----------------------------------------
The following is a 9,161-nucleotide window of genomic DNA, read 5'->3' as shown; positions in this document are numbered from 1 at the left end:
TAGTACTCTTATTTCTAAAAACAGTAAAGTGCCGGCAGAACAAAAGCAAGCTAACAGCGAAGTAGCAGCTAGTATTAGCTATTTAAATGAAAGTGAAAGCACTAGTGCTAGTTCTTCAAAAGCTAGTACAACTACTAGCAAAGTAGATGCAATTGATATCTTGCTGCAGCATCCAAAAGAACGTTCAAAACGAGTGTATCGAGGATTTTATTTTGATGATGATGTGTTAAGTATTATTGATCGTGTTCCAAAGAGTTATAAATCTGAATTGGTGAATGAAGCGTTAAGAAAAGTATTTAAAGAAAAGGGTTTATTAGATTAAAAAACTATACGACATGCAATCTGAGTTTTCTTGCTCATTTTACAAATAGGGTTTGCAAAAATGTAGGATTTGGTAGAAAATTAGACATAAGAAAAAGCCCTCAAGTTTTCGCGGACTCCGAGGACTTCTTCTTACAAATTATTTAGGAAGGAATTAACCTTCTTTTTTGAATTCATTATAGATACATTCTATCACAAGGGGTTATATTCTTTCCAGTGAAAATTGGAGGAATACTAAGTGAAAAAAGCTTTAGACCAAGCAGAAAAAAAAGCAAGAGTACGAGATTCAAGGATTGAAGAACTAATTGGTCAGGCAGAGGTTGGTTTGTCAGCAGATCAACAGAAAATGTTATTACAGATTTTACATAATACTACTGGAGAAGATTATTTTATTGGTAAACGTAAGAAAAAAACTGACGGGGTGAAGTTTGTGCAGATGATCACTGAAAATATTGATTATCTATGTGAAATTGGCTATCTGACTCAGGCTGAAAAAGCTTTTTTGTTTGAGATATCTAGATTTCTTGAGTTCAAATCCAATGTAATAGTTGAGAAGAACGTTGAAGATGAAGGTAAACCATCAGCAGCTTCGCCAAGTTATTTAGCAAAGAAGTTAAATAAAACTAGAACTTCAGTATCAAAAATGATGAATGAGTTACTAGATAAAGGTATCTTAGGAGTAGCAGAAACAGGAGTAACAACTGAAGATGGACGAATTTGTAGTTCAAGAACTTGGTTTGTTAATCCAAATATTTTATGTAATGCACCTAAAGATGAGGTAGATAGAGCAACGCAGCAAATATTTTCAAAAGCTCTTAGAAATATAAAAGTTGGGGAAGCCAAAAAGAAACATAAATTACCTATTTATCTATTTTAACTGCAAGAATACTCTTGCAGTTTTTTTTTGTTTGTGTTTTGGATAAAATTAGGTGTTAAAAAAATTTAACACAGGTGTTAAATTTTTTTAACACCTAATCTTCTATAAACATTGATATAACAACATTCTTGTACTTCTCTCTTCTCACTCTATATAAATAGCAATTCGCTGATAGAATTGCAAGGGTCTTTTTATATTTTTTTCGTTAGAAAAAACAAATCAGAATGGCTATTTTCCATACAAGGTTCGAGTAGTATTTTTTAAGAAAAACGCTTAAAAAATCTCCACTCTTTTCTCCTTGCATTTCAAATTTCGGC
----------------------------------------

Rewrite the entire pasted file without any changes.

The following is a 9,161-nucleotide window of genomic DNA, read 5'->3' as shown; positions in this document are numbered from 1 at the left end:
TAGTACTCTTATTTCTAAAAACAGTAAAGTGCCGGCAGAACAAAAGCAAGCTAACAGCGAAGTAGCAGCTAGTATTAGCTATTTAAATGAAAGTGAAAGCACTAGTGCTAGTTCTTCAAAAGCTAGTACAACTACTAGCAAAGTAGATGCAATTGATATCTTGCTGCAGCATCCAAAAGAACGTTCAAAACGAGTGTATCGAGGATTTTATTTTGATGATGATGTGTTAAGTATTATTGATCGTGTTCCAAAGAGTTATAAATCTGAATTGGTGAATGAAGCGTTAAGAAAAGTATTTAAAGAAAAGGGTTTATTAGATTAAAAAACTATACGACATGCAATCTGAGTTTTCTTGCTCATTTTACAAATAGGGTTTGCAAAAATGTAGGATTTGGTAGAAAATTAGACATAAGAAAAAGCCCTCAAGTTTTCGCGGACTCCGAGGACTTCTTCTTACAAATTATTTAGGAAGGAATTAACCTTCTTTTTTGAATTCATTATAGATACATTCTATCACAAGGGGTTATATTCTTTCCAGTGAAAATTGGAGGAATACTAAGTGAAAAAAGCTTTAGACCAAGCAGAAAAAAAAGCAAGAGTACGAGATTCAAGGATTGAAGAACTAATTGGTCAGGCAGAGGTTGGTTTGTCAGCAGATCAACAGAAAATGTTATTACAGATTTTACATAATACTACTGGAGAAGATTATTTTATTGGTAAACGTAAGAAAAAAACTGACGGGGTGAAGTTTGTGCAGATGATCACTGAAAATATTGATTATCTATGTGAAATTGGCTATCTGACTCAGGCTGAAAAAGCTTTTTTGTTTGAGATATCTAGATTTCTTGAGTTCAAATCCAATGTAATAGTTGAGAAGAACGTTGAAGATGAAGGTAAACCATCAGCAGCTTCGCCAAGTTATTTAGCAAAGAAGTTAAATAAAACTAGAACTTCAGTATCAAAAATGATGAATGAGTTACTAGATAAAGGTATCTTAGGAGTAGCAGAAACAGGAGTAACAACTGAAGATGGACGAATTTGTAGTTCAAGAACTTGGTTTGTTAATCCAAATATTTTATGTAATGCACCTAAAGATGAGGTAGATAGAGCAACGCAGCAAATATTTTCAAAAGCTCTTAGAAATATAAAAGTTGGGGAAGCCAAAAAGAAACATAAATTACCTATTTATCTATTTTAACTGCAAGAATACTCTTGCAGTTTTTTTTTGTTTGTGTTTTGGATAAAATTAGGTGTTAAAAAAATTTAACACAGGTGTTAAATTTTTTTAACACCTAATCTTCTATAAACATTGATATAACAACATTCTTGTACTTCTCTCTTCTCACTCTATATAAATAGCAATTCGCTGATAGAATTGCAAGGGTCTTTTTATATTTTTTTCGTTAGAAAAAACAAATCAGAATGGCTATTTTCCATACAAGGTTCGAGTAGTATTTTTTAAGAAAAACGCTTAAAAAATCTCCACTCTTTTCTCCTTGCATTTCAAATTTCGGC